Less and less important as your career experience grows. And while you're new with a short resume, if you weren't a superstar student, talk about what else you did during school - did you work part time, grade papers, tutor, play sports, etc.

4

Generally, GPA is something one would only include on resumes for the first 1 or 2 jobs out of school, and only if it is very good.

There is a dissertation that I think may be relevant: Hiring and inequality in elite professional service firms (by Lauren Rivera). Your university library should be able to obtain a copy. I think it is one of the few sociological studies that actually measures what recruiters (in that tier of company) are actually looking for - as compared to what they say they are looking for. In general, partners and staff at the "elite" service firms look upon a high GPA as a proxy measure for "how meticulous" you are. Someone with a 4.0 would be perceived as "very meticulous" while someone with a 2.5 might be intelligent, might get the job done, but would be perceived as "careless".

  • What's the point of being "meticulous" though. That in a lot of occasions actually translates to some personality disoder and might very well hinder one's normal performance in the job. – xji Mar 19 '15 at 11:00
2

As a student, I was extremely hesitant to ever put my GPA on my resume, even though my cumulative overall GPA was always above a 3.0 and my field-of-study GPA was typically a couple of tenths of a point higher than that. However, if you don't have a work history in your field of study, you might not have anything else that makes you stand out from other peers, especially when everyone has the same summer jobs and the same class projects on their resume.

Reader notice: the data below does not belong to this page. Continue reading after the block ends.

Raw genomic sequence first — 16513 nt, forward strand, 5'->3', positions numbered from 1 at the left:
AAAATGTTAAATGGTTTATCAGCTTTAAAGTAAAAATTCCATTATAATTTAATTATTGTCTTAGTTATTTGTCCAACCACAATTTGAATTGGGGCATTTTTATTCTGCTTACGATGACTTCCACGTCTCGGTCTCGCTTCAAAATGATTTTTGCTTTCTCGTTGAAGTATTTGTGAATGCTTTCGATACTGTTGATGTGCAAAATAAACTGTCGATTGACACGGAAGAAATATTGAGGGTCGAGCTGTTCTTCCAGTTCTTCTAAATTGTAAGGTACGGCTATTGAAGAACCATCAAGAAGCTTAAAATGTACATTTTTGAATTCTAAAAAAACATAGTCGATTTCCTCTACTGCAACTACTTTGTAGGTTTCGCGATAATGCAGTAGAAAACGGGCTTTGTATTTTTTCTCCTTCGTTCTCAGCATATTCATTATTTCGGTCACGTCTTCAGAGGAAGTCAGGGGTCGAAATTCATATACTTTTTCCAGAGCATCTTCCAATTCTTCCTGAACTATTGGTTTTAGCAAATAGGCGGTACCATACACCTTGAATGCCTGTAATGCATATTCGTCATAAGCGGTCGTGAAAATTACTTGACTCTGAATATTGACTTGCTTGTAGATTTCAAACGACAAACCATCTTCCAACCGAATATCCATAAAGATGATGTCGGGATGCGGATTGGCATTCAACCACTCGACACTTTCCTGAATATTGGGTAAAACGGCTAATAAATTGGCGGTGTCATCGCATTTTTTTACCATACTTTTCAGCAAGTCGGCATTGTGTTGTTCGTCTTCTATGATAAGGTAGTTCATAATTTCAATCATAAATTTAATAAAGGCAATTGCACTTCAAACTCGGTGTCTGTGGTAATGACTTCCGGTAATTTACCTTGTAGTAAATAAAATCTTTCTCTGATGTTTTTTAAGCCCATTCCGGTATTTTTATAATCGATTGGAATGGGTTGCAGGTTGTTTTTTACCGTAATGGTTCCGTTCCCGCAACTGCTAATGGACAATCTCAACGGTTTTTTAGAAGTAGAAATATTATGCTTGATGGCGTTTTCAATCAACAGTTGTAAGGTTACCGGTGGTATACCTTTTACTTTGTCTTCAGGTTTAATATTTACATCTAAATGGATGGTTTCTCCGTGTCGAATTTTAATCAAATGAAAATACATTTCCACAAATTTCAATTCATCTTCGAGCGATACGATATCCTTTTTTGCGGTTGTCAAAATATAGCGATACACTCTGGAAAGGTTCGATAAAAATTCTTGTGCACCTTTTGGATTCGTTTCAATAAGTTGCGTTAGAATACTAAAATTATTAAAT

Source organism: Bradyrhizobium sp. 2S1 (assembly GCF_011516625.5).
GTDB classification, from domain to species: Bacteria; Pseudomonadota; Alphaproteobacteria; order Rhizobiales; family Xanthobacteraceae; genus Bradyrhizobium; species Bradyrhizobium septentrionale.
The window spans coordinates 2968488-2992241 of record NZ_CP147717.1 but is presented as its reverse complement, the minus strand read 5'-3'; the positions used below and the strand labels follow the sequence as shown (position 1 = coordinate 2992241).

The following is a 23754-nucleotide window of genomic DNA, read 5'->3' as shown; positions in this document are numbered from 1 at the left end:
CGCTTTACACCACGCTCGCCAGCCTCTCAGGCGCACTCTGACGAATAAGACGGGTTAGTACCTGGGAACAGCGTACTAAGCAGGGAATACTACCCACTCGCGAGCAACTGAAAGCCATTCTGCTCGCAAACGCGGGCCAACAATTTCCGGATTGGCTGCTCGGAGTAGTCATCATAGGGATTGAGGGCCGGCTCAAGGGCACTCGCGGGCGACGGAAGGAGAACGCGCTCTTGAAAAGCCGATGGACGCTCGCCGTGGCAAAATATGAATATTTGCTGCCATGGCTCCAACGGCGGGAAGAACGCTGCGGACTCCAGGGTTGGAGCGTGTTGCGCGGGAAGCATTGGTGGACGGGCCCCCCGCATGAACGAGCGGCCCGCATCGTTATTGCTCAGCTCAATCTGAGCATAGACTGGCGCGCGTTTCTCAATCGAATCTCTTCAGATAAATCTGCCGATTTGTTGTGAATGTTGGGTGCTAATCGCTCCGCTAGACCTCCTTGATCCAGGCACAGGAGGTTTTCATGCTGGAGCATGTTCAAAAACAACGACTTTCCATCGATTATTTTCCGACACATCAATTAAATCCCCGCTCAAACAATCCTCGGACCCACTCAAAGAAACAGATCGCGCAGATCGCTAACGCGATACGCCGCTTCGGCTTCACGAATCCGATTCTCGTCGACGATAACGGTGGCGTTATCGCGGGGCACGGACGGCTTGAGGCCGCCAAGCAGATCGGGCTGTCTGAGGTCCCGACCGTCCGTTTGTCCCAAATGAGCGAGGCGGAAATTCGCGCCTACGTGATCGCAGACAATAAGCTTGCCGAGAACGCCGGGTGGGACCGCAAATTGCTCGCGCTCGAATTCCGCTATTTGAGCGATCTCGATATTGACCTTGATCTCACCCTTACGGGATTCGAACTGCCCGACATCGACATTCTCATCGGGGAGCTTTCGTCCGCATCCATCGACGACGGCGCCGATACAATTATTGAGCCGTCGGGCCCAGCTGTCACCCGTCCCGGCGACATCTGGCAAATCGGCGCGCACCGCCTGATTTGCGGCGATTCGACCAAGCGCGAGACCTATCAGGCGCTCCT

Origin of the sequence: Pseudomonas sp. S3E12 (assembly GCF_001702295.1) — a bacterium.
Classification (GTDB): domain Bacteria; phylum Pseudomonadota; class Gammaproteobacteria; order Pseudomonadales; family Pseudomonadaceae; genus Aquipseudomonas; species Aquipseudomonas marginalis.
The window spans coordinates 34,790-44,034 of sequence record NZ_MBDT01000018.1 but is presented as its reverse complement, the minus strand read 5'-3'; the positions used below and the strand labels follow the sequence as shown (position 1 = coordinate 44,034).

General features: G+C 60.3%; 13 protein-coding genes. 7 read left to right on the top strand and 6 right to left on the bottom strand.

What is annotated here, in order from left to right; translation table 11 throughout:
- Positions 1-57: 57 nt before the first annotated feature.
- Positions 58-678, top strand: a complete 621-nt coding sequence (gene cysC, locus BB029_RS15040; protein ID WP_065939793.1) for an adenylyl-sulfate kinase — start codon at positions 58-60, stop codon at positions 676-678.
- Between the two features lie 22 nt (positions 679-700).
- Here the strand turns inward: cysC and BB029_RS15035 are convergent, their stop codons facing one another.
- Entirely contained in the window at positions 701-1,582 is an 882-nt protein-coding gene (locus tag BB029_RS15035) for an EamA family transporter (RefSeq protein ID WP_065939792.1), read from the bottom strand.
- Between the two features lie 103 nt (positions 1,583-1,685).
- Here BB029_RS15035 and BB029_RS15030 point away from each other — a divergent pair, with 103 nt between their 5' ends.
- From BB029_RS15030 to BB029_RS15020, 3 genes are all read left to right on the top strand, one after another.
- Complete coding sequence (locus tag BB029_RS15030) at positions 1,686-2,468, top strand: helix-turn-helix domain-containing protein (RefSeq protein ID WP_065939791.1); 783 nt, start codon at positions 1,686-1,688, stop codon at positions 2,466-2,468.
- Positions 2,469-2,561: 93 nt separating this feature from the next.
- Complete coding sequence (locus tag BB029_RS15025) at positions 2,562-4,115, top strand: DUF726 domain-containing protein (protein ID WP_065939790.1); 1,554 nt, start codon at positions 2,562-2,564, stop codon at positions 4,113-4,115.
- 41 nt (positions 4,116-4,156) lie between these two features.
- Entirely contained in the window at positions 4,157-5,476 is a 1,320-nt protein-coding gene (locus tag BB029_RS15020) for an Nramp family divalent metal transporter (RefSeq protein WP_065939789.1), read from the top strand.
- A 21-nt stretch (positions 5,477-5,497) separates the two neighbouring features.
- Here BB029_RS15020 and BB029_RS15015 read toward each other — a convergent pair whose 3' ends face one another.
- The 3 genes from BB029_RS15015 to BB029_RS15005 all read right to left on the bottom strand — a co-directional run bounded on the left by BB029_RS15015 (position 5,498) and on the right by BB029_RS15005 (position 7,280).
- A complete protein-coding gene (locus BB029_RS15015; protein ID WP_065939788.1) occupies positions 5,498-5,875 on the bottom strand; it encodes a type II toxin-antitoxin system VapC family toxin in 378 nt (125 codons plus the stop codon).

Once you start having work experience or personal projects that are relevant, there's little need to include it on your resume anymore. These experiences will be what sets you apart from other people applying for the same jobs. I'm not sure exactly how much relevant experience qualified as enough to remove your GPA - that sounds like a personal decision. However, you said that you have 5-6 years of experience, and I think it's safe to say that's enough.

1

For you first job it can be quite important if you want to land a position with a high profile company, but then they are also going to be looking at interns that have worked for them in the past so GPA might not be as significant a factor as one might think.